RAD03When one considers the etymological history of the word rad, the reader’s mind probably arrives in a late ’70s/early ’80s Southern California skate park or beach front.  Sacramento thrash punks RAD are certainly connected to that time and place, both stylistically and ideologically.  The band’s minute-long songs are swollen with catchy guitar hooks (courtesy longtime Sactoe misfit Charles Albright), one of the tightest rhythm sections in town (at a gig, try to concentrate exclusively for a few songs on Craig Hancock’s and Anthony Lew’s precision focus on their drums and bass, respectively) and more shout-along moments than a listener can shake a fist at (vocal exercises projected by Lory Gil).  Audience members know not to expect sets of more than twenty minutes from RAD, but the fun lies in hearing how many songs explode sonically during the band’s pointed assaults at the crowd.  While based in Sacramento, the band regularly plays halls, bars, and (most often) houses not only in our fine state’s capital, but in Davis, Oakland, San Francisco, and beyond.

Let us not forget, dear reader, some of the older meanings of the word: radical, beginning in the mid-17th century, meant “going to the origin, essential” and at the start of the 19th century, the British Liberal party began using it in the “reformist” sense.  RAD represents both of these meanings.  Its sound is both classic and brand new at the exact same time, and any given audience usually varies in age from teenagers who have discovered thrash recently to more than a few people that saw bands like D.R.I. in the ‘80s.  And then there is radiate—“to spread in all directions from a point” or “to beam, shine, or gleam”—which these veteran Sacramento punk rockers have been doing in an array of different bands since the late ‘90s (Milhouse, The Riff Randals, and The Helper Monkeys are the first three that come to this author’s mind).  TUBE Magazine had the opportunity to catch up with the band before its headlining set at the Colony on June 21 to bring a moshing conclusion to National Go Skate Day.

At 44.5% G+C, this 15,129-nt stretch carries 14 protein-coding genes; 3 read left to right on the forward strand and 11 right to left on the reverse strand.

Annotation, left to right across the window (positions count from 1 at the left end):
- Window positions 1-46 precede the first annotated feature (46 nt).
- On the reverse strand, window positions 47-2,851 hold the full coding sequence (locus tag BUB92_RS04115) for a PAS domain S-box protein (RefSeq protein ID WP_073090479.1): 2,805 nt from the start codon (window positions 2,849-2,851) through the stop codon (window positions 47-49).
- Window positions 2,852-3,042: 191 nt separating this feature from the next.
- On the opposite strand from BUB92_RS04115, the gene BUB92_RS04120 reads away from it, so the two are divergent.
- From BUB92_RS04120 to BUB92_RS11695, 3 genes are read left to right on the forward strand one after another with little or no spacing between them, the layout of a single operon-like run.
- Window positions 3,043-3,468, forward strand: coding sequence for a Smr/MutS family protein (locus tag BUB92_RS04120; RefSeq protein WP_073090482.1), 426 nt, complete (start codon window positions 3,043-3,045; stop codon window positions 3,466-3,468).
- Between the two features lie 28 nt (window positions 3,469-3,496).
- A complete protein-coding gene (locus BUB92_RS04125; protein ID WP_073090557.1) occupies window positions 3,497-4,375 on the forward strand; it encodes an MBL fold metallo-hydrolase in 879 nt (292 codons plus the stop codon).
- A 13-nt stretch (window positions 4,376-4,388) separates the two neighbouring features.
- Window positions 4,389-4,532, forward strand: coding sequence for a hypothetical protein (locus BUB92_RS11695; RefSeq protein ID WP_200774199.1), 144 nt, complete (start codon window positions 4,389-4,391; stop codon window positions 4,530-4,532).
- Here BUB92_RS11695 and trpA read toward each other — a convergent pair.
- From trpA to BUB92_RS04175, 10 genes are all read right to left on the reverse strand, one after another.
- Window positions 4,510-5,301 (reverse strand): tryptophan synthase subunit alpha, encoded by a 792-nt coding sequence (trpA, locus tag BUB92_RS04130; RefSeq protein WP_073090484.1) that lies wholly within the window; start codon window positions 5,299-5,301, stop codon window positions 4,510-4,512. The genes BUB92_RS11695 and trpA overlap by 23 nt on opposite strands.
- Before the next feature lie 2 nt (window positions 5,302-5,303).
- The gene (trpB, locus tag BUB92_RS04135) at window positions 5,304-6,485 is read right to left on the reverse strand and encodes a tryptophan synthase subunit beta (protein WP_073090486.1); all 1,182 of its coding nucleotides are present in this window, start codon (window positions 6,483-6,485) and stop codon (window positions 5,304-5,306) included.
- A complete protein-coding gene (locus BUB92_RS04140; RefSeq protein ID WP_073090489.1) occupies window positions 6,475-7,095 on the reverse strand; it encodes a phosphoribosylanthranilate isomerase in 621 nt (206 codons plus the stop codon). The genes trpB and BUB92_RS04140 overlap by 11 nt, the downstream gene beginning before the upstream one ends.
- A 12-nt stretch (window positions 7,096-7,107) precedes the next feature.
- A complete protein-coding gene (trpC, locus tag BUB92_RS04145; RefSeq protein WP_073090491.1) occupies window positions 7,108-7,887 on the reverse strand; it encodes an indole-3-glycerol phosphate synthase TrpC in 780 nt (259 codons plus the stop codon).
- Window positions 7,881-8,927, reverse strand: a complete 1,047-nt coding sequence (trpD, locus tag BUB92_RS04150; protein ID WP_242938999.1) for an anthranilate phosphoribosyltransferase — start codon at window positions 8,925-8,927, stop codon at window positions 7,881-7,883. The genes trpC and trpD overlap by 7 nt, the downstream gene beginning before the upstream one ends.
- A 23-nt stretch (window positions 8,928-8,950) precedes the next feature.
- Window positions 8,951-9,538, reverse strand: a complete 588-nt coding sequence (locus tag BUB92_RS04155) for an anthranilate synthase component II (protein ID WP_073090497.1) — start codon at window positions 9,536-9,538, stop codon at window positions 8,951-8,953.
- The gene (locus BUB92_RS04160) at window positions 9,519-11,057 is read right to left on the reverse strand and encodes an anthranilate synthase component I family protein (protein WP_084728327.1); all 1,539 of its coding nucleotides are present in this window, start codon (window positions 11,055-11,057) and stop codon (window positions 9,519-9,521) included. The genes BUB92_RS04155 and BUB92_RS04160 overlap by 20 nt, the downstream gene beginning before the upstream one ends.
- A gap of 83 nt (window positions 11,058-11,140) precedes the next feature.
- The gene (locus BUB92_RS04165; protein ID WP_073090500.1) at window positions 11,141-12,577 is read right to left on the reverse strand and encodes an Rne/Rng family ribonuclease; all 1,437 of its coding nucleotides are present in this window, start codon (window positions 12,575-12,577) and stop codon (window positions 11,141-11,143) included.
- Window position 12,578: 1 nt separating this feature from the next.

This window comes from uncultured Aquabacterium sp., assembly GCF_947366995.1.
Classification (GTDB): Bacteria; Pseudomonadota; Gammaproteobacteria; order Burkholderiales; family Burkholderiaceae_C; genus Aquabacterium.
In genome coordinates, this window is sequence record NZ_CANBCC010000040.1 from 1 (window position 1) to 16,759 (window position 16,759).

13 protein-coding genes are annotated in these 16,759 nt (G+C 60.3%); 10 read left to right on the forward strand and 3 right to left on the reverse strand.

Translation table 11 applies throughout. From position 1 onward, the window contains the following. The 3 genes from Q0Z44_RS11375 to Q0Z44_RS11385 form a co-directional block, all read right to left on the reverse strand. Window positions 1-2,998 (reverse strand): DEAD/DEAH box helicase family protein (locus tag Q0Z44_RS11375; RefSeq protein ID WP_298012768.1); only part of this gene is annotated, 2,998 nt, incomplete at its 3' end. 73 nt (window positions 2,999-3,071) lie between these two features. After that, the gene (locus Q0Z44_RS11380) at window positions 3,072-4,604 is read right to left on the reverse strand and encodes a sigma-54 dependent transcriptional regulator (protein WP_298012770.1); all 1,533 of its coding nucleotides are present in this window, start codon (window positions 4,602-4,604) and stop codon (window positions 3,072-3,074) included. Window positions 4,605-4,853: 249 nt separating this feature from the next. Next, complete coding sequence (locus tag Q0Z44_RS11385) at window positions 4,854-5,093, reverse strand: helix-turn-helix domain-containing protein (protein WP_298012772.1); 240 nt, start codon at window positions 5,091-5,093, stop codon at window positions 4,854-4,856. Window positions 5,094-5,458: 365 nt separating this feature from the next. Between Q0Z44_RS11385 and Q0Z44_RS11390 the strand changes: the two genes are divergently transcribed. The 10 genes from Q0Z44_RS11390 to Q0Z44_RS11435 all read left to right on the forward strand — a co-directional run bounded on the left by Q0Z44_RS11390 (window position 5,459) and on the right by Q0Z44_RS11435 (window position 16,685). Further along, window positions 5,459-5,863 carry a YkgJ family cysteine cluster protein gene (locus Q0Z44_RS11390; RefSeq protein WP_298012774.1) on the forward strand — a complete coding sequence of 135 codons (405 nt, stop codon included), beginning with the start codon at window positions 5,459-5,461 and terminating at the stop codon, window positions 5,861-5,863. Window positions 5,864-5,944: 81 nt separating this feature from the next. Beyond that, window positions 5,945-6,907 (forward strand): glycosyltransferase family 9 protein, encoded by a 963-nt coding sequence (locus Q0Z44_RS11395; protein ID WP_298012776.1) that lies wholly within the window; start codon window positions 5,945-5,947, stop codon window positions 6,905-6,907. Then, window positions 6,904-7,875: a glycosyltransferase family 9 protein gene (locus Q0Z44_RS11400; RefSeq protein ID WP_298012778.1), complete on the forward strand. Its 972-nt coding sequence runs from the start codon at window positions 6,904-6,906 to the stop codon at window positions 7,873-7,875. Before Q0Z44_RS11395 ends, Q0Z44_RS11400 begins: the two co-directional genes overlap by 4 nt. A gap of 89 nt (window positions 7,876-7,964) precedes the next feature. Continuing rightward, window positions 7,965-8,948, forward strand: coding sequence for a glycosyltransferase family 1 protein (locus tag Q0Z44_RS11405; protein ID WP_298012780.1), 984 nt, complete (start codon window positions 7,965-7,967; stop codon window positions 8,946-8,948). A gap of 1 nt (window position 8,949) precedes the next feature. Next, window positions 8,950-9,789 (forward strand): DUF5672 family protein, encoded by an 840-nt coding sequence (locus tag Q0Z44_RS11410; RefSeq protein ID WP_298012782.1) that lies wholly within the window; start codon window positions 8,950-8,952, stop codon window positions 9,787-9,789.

Describe RAD in three words:

Lory: “Sacramento is RAD.”

Anthony: “Ragin full on.”

Charles: “Here’s your thirties.”

In what does RAD believe?

Craig: “Don’t play too long.”

Charles: “Nobody’s band I’ve seen is good enough to play for more than fifteen minutes.  If we’re going to play this loud and abrasively, nobody wants to hear us play longer than that.”

Lory: “I can’t go for more than fifteen minutes because I can’t breathe after ten.”

Craig: “We don’t want to be boring; that’s the worse crime we could commit.  It comes from being at a million shows where the audience can feel that point where the band is at its best.  If they had done one more after that, it would have been the best show, but they played four more songs.”

Charles: “If you listen to those 80s hardcore bands, it’s all if the vocals are interesting.  If the vocals aren’t good, then the band is mediocre at best.”

Lory: “If you listen to our record, it doesn’t even sound as crazy as I felt recording it.”  (Give Loud & Fast a listen and judge for yourself, dear reader.)

Craig: “Mood is important, so try to have fun.  We can go weeks without practice, but if the mood of the show is a good one, then we can have a great show.  We can practice a million times over, but if we’re in a shitty mood, it’ll suck.”

Anthony: “We have balance in our lives; we don’t view the band as a career thing that needs to succeed.  The band is a great source of enjoyment and positivity, but it’s just one thing among many in our lives.”

Lory: “It’s not one of those situations where we have to keep RAD going if there’s strife among the members; I think that’s what keeps us together.  All that matters is that we have fun.  No stress!  We’ll make it happen; it’ll be fine.”

Anthony: “That’s kinda what makes RAD so easy to be in—no ego, no pressure, just having fun with friends and trying to strengthen the local scene here.  It’s all about building bridges between our two scenes and opening up new horizons.”